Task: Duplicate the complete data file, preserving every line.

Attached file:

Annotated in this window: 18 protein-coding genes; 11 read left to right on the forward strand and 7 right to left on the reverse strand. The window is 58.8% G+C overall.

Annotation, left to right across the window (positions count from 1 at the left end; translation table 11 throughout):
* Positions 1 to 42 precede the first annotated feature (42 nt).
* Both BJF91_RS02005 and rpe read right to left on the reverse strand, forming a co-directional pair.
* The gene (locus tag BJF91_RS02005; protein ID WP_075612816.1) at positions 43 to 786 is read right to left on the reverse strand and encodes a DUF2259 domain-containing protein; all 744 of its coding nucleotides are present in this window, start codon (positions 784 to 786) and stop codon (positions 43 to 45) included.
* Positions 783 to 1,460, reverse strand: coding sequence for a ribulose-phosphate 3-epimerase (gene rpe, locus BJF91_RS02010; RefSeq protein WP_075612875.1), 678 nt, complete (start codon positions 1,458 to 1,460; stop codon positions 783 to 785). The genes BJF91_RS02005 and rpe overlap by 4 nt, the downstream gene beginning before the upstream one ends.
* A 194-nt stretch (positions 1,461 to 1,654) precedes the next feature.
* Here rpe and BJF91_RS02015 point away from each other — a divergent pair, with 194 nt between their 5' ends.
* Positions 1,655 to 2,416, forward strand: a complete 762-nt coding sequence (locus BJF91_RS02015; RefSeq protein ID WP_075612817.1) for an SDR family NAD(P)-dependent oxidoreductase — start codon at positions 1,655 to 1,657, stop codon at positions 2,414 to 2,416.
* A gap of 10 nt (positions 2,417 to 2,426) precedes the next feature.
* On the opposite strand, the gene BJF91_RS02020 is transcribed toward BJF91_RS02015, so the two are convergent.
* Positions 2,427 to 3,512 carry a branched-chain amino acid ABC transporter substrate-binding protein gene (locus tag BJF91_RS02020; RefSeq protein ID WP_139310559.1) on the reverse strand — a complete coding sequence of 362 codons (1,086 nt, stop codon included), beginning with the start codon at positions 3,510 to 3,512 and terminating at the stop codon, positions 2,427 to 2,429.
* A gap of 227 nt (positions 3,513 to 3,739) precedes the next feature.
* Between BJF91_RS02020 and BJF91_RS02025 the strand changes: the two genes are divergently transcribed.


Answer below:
Annotated in this window: 18 protein-coding genes; 11 read left to right on the forward strand and 7 right to left on the reverse strand. The window is 58.8% G+C overall.

Annotation, left to right across the window (positions count from 1 at the left end; translation table 11 throughout):
* Positions 1 to 42 precede the first annotated feature (42 nt).
* Both BJF91_RS02005 and rpe read right to left on the reverse strand, forming a co-directional pair.
* The gene (locus tag BJF91_RS02005; protein ID WP_075612816.1) at positions 43 to 786 is read right to left on the reverse strand and encodes a DUF2259 domain-containing protein; all 744 of its coding nucleotides are present in this window, start codon (positions 784 to 786) and stop codon (positions 43 to 45) included.
* Positions 783 to 1,460, reverse strand: coding sequence for a ribulose-phosphate 3-epimerase (gene rpe, locus BJF91_RS02010; RefSeq protein WP_075612875.1), 678 nt, complete (start codon positions 1,458 to 1,460; stop codon positions 783 to 785). The genes BJF91_RS02005 and rpe overlap by 4 nt, the downstream gene beginning before the upstream one ends.
* A 194-nt stretch (positions 1,461 to 1,654) precedes the next feature.
* Here rpe and BJF91_RS02015 point away from each other — a divergent pair, with 194 nt between their 5' ends.
* Positions 1,655 to 2,416, forward strand: a complete 762-nt coding sequence (locus BJF91_RS02015; RefSeq protein ID WP_075612817.1) for an SDR family NAD(P)-dependent oxidoreductase — start codon at positions 1,655 to 1,657, stop codon at positions 2,414 to 2,416.
* A gap of 10 nt (positions 2,417 to 2,426) precedes the next feature.
* On the opposite strand, the gene BJF91_RS02020 is transcribed toward BJF91_RS02015, so the two are convergent.
* Positions 2,427 to 3,512 carry a branched-chain amino acid ABC transporter substrate-binding protein gene (locus tag BJF91_RS02020; RefSeq protein ID WP_139310559.1) on the reverse strand — a complete coding sequence of 362 codons (1,086 nt, stop codon included), beginning with the start codon at positions 3,510 to 3,512 and terminating at the stop codon, positions 2,427 to 2,429.
* A gap of 227 nt (positions 3,513 to 3,739) precedes the next feature.
* Between BJF91_RS02020 and BJF91_RS02025 the strand changes: the two genes are divergently transcribed.